Want to pick up a fighting skill? Always wanted to be a martial arts master, but not got the time to spend in a monastery punching a log with your sensei? No fair enough. Luckily you can learn martial arts with just a few hours work each week.
We’ve been looking at which is the easiest martial art to learn – although easy is a relative term here.
Yes, some martial arts are easier to pick up than others. But ultimately the “easiest” martial art to learn will depend on you, your level of fitness, your hunger for success and your capacity to commit time and effort to improving.
So assuming you’re up for improving your self defense skills, these are our pick of the easiest martial arts for you to get training.
Karate is a Japanese martial art that emphasizes strikes, kicks, and blocks. The basic techniques of Karate can be relatively easy to learn, and it is also a widely practiced martial art making it easy to get learning.
There are different schools of karate, such as Shotokan, Gojo-ryu, Shito-ryu and Kyukoshin. Although all these schools use much of the same movement and actions, they focus on different aspects of the martial art. For example Shotokan is often seen as the more spiritual and gentle forms of karate, while Kyukoshin is seen as the more direct and more useful in an actual fight.
Whichever style you choose to study, karate is a great martial art which can be a great starting point for your self defense training program.
Muay Thai is a physically demanding sport that requires a high level of cardiovascular fitness and endurance. Although it’s not the easiest martial art to learn, it is one that is very effective as a fighting and self defence skill.
The basic techniques of Muay Thai, such as punches, kicks, knees, and elbow strikes, can be relatively easy to learn. It can be a very effective fighting style, with a heavy focus on knee strikes, elbow strikes, boxing and kicks. As such it is a very high intensity and a complete body workout.
Like all martial arts, learning Muay Thai to an effective level takes time. Developing the speed, power and mental toughness to compete in Muay Thai is a challenge. To say the least.
Be warned also that learning Muay Thai means you will need to be prepared to get hit in the face. A lot.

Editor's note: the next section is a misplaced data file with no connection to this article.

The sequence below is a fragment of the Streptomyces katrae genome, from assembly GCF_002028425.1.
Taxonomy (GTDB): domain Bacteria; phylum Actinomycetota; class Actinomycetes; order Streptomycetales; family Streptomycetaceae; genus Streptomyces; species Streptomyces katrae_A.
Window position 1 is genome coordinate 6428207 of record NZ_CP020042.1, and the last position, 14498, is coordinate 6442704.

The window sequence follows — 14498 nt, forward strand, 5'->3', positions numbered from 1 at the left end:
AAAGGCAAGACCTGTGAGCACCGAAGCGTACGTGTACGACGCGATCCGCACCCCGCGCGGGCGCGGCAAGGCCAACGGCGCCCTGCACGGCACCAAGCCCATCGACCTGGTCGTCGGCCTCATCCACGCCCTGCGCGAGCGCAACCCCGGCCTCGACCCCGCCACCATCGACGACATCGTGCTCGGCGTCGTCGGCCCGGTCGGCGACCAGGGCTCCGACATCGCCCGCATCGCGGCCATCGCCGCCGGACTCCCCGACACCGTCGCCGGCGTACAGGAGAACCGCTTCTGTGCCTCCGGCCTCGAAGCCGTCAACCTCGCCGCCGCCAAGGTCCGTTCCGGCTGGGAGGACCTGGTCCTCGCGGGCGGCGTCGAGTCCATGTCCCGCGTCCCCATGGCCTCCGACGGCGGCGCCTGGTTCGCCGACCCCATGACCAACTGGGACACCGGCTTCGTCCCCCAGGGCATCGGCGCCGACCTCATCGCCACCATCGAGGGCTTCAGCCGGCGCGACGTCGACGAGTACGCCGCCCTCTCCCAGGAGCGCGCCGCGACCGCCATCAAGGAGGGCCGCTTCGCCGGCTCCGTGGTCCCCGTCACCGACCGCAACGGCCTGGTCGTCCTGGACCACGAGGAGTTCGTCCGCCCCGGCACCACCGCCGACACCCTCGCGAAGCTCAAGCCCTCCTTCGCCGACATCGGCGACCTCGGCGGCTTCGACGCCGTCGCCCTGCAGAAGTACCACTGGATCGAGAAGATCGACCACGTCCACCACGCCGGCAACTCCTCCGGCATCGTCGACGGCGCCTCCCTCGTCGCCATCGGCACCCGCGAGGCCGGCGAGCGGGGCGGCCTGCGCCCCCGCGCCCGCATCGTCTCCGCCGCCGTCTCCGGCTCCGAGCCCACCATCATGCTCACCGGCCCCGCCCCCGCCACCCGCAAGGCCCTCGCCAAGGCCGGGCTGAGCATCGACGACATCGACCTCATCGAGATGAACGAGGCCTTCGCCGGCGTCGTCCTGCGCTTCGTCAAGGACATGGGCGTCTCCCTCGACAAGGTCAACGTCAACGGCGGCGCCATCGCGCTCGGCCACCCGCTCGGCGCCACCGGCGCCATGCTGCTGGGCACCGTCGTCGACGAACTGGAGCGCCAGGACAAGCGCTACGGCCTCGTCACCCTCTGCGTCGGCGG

Although kickboxing shares some similarities with Muay Thai (and is descended from it), it is very much it’s own discipline. Some might suggest that kickboxing is simpler and easier to learn than Muay Thai, which is, in some ways true.
The fighting stance is much simpler, and Kickboxing uses less forms of attack, focusing just on kicks and punches. By contrast Muay Thai adds in those additional strikes from elbows and knees, which are not part of kickboxing.
Comparisons are unfair though, as kickboxing is still a very effective martial art and one that is relatively easy to get started with. You’ll learn basic punches and kicks quite quickly, and if you’re looking for fighting skills, there is no doubt that kickboxing will teach you self defense.
A Chinese martial art known for its close-range fighting techniques and efficiency in combat, Wing Chun is basically kung fu.
Wing chun focuses on practicality and simplicity in its techniques, making it an accessible martial art for beginners to learn. And yes that means it’s one of the easiest martial arts to learn.
It’s worth pointing out that Wing Chun focuses on pressure points and soft spots, such as eyes, groin and shins – so it is designed to do a lot of damage. This makes it perfect for street fighting, but not suitable for sports such as mixed martial arts (MMA).
The system’s centerline theory, which involves attacking an opponent’s vulnerable midsection, is a fundamental principle of Wing Chun. In addition to punches and kicks, Wing Chun includes trapping, joint locking, and grappling techniques. Its focus on sensitivity and relaxation, rather than brute force, makes it a good choice for those who may not have a lot of physical strength or size.
However, it should be noted that some of its techniques may require a lot of repetition to master, and its effectiveness may be limited against larger or stronger opponents.
Brazilian Jiu-Jitsu (BJJ)